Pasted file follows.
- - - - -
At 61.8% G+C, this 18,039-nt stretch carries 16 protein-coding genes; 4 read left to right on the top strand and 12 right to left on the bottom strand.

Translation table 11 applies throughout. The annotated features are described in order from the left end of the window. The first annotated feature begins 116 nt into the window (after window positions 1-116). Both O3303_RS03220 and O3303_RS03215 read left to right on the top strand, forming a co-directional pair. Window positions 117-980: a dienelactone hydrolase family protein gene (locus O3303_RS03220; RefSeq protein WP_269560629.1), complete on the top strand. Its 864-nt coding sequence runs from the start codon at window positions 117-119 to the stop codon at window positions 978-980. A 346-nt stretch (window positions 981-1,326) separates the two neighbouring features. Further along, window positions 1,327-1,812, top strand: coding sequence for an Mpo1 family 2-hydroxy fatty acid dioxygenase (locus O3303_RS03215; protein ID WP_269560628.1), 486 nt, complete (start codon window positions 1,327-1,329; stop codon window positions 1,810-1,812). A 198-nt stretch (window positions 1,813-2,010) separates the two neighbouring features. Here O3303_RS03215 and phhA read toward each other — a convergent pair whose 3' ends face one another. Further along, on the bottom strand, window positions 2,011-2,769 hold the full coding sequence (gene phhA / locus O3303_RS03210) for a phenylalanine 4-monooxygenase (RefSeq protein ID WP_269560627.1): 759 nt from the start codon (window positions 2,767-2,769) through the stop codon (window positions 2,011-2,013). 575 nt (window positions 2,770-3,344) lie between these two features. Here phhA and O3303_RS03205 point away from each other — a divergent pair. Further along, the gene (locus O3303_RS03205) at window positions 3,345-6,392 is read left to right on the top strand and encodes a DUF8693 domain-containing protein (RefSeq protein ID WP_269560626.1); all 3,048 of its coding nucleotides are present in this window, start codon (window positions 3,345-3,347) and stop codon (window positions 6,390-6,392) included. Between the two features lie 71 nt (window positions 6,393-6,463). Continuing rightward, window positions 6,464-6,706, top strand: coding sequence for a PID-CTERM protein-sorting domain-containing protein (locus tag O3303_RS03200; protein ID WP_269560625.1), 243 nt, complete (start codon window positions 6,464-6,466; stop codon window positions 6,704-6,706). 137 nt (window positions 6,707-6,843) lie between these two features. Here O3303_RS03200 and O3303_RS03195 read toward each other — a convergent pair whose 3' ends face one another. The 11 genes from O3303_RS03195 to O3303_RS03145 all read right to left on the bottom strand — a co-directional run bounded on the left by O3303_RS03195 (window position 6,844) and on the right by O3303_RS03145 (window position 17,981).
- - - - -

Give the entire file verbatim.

At 61.8% G+C, this 18,039-nt stretch carries 16 protein-coding genes; 4 read left to right on the top strand and 12 right to left on the bottom strand.

Translation table 11 applies throughout. The annotated features are described in order from the left end of the window. The first annotated feature begins 116 nt into the window (after window positions 1-116). Both O3303_RS03220 and O3303_RS03215 read left to right on the top strand, forming a co-directional pair. Window positions 117-980: a dienelactone hydrolase family protein gene (locus O3303_RS03220; RefSeq protein WP_269560629.1), complete on the top strand. Its 864-nt coding sequence runs from the start codon at window positions 117-119 to the stop codon at window positions 978-980. A 346-nt stretch (window positions 981-1,326) separates the two neighbouring features. Further along, window positions 1,327-1,812, top strand: coding sequence for an Mpo1 family 2-hydroxy fatty acid dioxygenase (locus O3303_RS03215; protein ID WP_269560628.1), 486 nt, complete (start codon window positions 1,327-1,329; stop codon window positions 1,810-1,812). A 198-nt stretch (window positions 1,813-2,010) separates the two neighbouring features. Here O3303_RS03215 and phhA read toward each other — a convergent pair whose 3' ends face one another. Further along, on the bottom strand, window positions 2,011-2,769 hold the full coding sequence (gene phhA / locus O3303_RS03210) for a phenylalanine 4-monooxygenase (RefSeq protein ID WP_269560627.1): 759 nt from the start codon (window positions 2,767-2,769) through the stop codon (window positions 2,011-2,013). 575 nt (window positions 2,770-3,344) lie between these two features. Here phhA and O3303_RS03205 point away from each other — a divergent pair. Further along, the gene (locus O3303_RS03205) at window positions 3,345-6,392 is read left to right on the top strand and encodes a DUF8693 domain-containing protein (RefSeq protein ID WP_269560626.1); all 3,048 of its coding nucleotides are present in this window, start codon (window positions 3,345-3,347) and stop codon (window positions 6,390-6,392) included. Between the two features lie 71 nt (window positions 6,393-6,463). Continuing rightward, window positions 6,464-6,706, top strand: coding sequence for a PID-CTERM protein-sorting domain-containing protein (locus tag O3303_RS03200; protein ID WP_269560625.1), 243 nt, complete (start codon window positions 6,464-6,466; stop codon window positions 6,704-6,706). 137 nt (window positions 6,707-6,843) lie between these two features. Here O3303_RS03200 and O3303_RS03195 read toward each other — a convergent pair whose 3' ends face one another. The 11 genes from O3303_RS03195 to O3303_RS03145 all read right to left on the bottom strand — a co-directional run bounded on the left by O3303_RS03195 (window position 6,844) and on the right by O3303_RS03145 (window position 17,981).